by David Truesdale.
Published by Redcoat Publishing
16 Shiralee Drive Newtownard Co Down BT23 4BA
ISBN 0 9538367 1 1
Review by Ian Anthem
Rudyard Kipling, that grand old imperialist, wrote these lines in salute to the Irish Guards in 1918, harking back to the days of Irishmen fighting for France in the century after the Treaty of Limerick in 1691. Kipling would have been fully aware of the contradiction his poetic comparison presented, that of Irishmen fighting bravely for Britain yet coming from a nation with no reason to love the British and as proud a tradition of fighting against the British Flag as they gained fighting under it.
No one understood Victoria’s army
better than Kipling, and many of her soldiers were Irishmen.
As David Truesdale states in “Brotherhood of the Cauldron”, Ireland has always provided fertile ground for British recruiting Sergeants, and a high percentage of the British Army’s most successful Generals have claimed Irish ancestry. Truesdale lists Alexander, Auchinleck, Alan Brooke, Dill, Montgomery, O’Connor, and Horrocks amongst them. He also gives some attention to “the family business” of Irish stock such as the Brookes of County Fermagh who lost one son fighting in the 2nd Afghan War and that son’s only son killed at Gallipoli.
But Truesdale is not concerned with the broad sweep of Irishmen in British Service other than as a background to his Brotherhood of the Cauldron, those Irishmen fighting in the 1st Airborne Division of the British Army from late 1941 to 1945.
Truesdale gives a brief history of the formation of the British Airborne Forces and the creation of the 1st Airborne Division, and sketches the history and recruitment of Irishmen who joined it and related units. Men like ‘Fightin’ Sid’ Ellis, who joined the Royal Irish Fusiliers as a boy soldier before serving for six years in India. Ellis also had over two years as a Palestine Police Officer before becoming a Warder in Belfast’s Crumlin Road Gaol, and then another stint in the Fusiliers before joining 1st Airborne via the Royal armoured Corps! As Truesdale illustrates, Ellis was not unique in possessing a colourful military background, one of the Paras having served in the Spanish Civil War.
Truesdale then takes his Irishmen to North Africa and describes their initial skirmishes with the Germans, and on to the fighting in Sicily and Italy in 1943. However, over half the book is concerned with the fighting in September 1944 in the bloody battle around Arnhem and the nearby town of Oosterbeck during Operation Market Garden. A brief description of the strategic situation is given including an assessment of the plan and it’s implications. We follow Truesdale’s Irishmen as they join battle, not with the old men and reservists they had been led to expect but with the hardened soldiers of 2 SS Divisions, the 9th (Hohenstuafen) and 10th (Frundsberg), veterans of Russia and Normandy.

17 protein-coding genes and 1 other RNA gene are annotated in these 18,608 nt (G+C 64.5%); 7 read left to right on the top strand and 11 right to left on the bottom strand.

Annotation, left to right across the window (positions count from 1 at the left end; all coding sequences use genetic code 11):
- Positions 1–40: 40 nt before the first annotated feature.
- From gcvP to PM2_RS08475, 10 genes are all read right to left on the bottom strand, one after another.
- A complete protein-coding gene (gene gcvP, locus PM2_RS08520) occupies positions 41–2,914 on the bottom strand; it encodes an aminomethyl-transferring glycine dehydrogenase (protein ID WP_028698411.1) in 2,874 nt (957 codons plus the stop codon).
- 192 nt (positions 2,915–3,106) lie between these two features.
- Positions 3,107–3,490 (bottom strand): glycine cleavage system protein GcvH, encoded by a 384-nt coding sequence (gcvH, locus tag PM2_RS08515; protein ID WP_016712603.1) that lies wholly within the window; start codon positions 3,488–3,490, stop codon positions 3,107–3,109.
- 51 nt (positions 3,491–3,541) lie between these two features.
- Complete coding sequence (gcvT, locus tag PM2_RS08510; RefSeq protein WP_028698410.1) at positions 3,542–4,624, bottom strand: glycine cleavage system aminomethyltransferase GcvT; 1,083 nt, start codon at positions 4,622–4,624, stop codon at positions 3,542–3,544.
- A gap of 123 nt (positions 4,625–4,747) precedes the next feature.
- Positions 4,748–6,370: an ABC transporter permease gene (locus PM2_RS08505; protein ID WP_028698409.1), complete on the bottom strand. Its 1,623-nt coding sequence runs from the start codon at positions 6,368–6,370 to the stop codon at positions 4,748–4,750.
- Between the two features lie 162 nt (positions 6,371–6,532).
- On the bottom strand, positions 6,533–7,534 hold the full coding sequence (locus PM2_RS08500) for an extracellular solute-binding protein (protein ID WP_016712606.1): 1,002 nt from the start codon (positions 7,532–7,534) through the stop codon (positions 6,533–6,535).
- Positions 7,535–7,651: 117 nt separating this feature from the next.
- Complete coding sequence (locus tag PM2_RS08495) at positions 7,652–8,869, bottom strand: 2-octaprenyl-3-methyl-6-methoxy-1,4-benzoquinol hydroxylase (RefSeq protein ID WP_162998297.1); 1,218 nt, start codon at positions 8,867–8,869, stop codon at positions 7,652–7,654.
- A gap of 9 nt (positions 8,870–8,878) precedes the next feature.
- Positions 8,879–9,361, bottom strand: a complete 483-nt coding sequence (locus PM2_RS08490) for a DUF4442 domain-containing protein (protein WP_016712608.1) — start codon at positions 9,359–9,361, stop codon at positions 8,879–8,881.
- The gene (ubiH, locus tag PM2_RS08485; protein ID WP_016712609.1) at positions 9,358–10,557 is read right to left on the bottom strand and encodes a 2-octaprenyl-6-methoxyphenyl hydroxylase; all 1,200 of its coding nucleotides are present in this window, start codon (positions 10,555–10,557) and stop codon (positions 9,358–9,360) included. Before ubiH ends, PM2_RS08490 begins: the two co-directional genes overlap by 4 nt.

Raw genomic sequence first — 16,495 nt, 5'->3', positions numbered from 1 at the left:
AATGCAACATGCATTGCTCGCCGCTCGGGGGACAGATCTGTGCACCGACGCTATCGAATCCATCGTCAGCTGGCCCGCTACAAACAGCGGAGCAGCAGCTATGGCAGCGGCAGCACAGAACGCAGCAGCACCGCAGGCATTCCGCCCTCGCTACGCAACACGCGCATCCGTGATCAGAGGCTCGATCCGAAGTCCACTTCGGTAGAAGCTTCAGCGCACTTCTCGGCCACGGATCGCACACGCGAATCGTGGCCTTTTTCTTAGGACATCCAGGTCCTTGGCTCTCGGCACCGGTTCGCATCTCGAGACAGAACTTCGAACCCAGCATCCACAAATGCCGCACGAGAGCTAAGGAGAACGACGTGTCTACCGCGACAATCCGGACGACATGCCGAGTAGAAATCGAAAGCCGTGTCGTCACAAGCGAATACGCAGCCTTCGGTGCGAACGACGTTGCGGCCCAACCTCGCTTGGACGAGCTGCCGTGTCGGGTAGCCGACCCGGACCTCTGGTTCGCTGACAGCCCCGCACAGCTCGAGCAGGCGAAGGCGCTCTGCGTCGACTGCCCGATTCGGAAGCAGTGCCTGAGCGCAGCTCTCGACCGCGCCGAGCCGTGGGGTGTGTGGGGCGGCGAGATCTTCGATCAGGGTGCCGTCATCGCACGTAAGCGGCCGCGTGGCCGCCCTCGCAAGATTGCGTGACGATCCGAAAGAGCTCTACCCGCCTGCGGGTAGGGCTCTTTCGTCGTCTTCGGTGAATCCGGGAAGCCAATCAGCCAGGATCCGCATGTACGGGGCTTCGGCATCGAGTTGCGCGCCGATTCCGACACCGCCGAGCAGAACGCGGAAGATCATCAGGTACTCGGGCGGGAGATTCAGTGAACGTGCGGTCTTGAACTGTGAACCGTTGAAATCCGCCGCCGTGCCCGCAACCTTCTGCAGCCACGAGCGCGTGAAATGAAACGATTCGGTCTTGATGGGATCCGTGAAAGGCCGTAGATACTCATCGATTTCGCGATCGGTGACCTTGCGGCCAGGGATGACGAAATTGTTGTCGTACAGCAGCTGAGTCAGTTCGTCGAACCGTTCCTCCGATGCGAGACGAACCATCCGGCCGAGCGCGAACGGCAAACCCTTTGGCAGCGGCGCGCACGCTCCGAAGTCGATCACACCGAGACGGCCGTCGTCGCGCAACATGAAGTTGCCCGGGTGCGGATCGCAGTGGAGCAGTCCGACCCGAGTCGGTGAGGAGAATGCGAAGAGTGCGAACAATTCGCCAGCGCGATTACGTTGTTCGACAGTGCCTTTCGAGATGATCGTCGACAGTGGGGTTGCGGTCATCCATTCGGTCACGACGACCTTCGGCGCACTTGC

must be said that many better overall accounts of the 1st Airborne’s
terrible and legendary fight exist, but Truesdale is faithful to his Irishmen
and their stories, so here we get a picture of the battle through their eyes
and often in their own words. And we read of their fighting and, in many cases,
dying. Sid Ellis is described by one of his close friends as “fighting
like a lion” before being killed by a 9th SS sniper’s bullet in
the combat around St Elisabeth hospital. At 38 he was “really too old
(for a Para) but a little thing like that didn’t bother Sid”.
Amongst the loss and occasional futility the staunch camaraderie of the men is obvious, and the Irishman’s gift of humour in adversity is sometimes evident. One Bren Gunner, sent by his Company Major to a fire position on the second floor of a Dutch Civilian house returns, repulsed not by German bullets but by an apparently more fearsome adversary-“Sure, and I daren’t go in. There’s an oul doll in bed up there with her teeth out and she’s screaming her head off!
”The Brotherhood of the Cauldron” finishes
with appendices including a roll of the Irishmen known to have served with First
Airborne and their histories.
Perhaps the biggest flaw of this book is a failure to address the central historical paradox of how these Irishmen actually felt in serving the Crown. One can assume that many of the Ulstermen had few qualms about the matter, but what about the Catholics from the republic? Paul Clark makes mention in the Foreword that De Valera and Dail Eireann were embarrassed by the numbers of Irishmen who took the shilling but we hear little of the thoughts of the men themselves upon the matter. No doubt the omission is deliberate in a generally apolitical work, but the question is a fascinating one.
This is a beautifully finished book, presented with over 200 photographs of the 1st airborne Division and its Irish members. The jacket cover photograph is worthy of particular mention. It shows 8 men of the Glider Pilot’s Regiment and the 21st Independent Parachute Company, some of Truesdale’s Irishmen amongst them, in a break in the fighting to defend houses in Oosterbeek on Friday 22 September 1944. Cradling Sten Guns and Lee-Enfields they smoke and grin at the camera as their officer signs a visitor’s book. Their spirit is obvious, their faces timeless testimonies to youth and courage.
This book has little to recommend it to the modeller for detail or technicality, but as a history it succeeds, and anyone with an interest in Irishmen in the 2nd World War or with a desire for more of the human stories of the Arnhem fighting will not be disappointed.
& Ian Anthem
Page created 22 May 2003